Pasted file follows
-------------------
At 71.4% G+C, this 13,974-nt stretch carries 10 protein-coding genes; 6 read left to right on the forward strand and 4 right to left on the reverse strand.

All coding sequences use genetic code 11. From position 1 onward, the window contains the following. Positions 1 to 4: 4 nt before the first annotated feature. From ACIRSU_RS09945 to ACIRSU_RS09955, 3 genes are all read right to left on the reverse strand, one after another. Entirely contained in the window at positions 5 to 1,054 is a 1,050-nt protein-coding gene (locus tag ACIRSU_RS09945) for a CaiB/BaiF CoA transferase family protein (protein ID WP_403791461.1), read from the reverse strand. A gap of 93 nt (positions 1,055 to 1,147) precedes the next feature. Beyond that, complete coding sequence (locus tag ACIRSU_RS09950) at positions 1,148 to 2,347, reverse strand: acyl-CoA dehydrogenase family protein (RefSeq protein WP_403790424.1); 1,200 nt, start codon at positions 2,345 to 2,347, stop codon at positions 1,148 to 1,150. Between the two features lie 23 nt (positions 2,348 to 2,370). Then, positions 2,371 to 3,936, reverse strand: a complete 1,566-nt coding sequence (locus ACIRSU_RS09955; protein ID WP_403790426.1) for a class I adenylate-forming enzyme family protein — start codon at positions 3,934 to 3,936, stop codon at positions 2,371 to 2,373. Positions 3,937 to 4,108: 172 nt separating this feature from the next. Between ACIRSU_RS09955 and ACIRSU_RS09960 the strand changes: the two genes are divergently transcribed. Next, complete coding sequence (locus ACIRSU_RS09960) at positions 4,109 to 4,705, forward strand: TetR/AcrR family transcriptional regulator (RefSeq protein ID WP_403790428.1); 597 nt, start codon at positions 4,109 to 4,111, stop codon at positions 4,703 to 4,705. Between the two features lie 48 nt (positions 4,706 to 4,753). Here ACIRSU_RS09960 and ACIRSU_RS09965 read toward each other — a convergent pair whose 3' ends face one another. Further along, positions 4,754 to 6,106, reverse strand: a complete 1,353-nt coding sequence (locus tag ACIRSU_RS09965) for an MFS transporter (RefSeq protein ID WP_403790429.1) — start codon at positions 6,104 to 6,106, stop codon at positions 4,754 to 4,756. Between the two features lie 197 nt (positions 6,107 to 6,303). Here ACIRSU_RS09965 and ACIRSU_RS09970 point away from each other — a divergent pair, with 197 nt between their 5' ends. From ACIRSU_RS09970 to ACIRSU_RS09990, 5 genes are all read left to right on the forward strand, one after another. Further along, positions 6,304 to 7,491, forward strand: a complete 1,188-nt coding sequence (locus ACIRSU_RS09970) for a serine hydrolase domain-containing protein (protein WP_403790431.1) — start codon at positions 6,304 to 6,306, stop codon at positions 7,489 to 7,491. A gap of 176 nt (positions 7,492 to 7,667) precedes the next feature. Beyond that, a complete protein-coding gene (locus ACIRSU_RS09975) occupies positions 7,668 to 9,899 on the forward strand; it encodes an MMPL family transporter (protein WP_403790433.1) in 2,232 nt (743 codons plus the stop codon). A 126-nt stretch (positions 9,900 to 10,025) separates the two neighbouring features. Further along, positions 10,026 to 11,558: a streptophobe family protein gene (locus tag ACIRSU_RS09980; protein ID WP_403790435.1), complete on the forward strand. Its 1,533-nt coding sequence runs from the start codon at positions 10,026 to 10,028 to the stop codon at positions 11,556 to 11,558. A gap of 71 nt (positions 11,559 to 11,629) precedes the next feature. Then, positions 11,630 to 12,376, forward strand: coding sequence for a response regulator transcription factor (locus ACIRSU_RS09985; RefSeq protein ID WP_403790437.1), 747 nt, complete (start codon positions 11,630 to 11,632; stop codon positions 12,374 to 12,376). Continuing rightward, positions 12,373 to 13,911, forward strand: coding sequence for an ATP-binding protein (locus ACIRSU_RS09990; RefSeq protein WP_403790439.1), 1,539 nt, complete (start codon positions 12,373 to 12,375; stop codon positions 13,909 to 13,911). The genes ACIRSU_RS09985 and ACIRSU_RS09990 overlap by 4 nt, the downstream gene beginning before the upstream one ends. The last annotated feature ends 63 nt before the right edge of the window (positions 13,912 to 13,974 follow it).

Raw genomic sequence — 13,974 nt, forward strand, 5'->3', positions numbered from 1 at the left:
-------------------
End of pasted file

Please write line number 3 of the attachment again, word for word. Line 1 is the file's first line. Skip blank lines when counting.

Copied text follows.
Raw genomic sequence — 13,974 nt, forward strand, 5'->3', positions numbered from 1 at the left: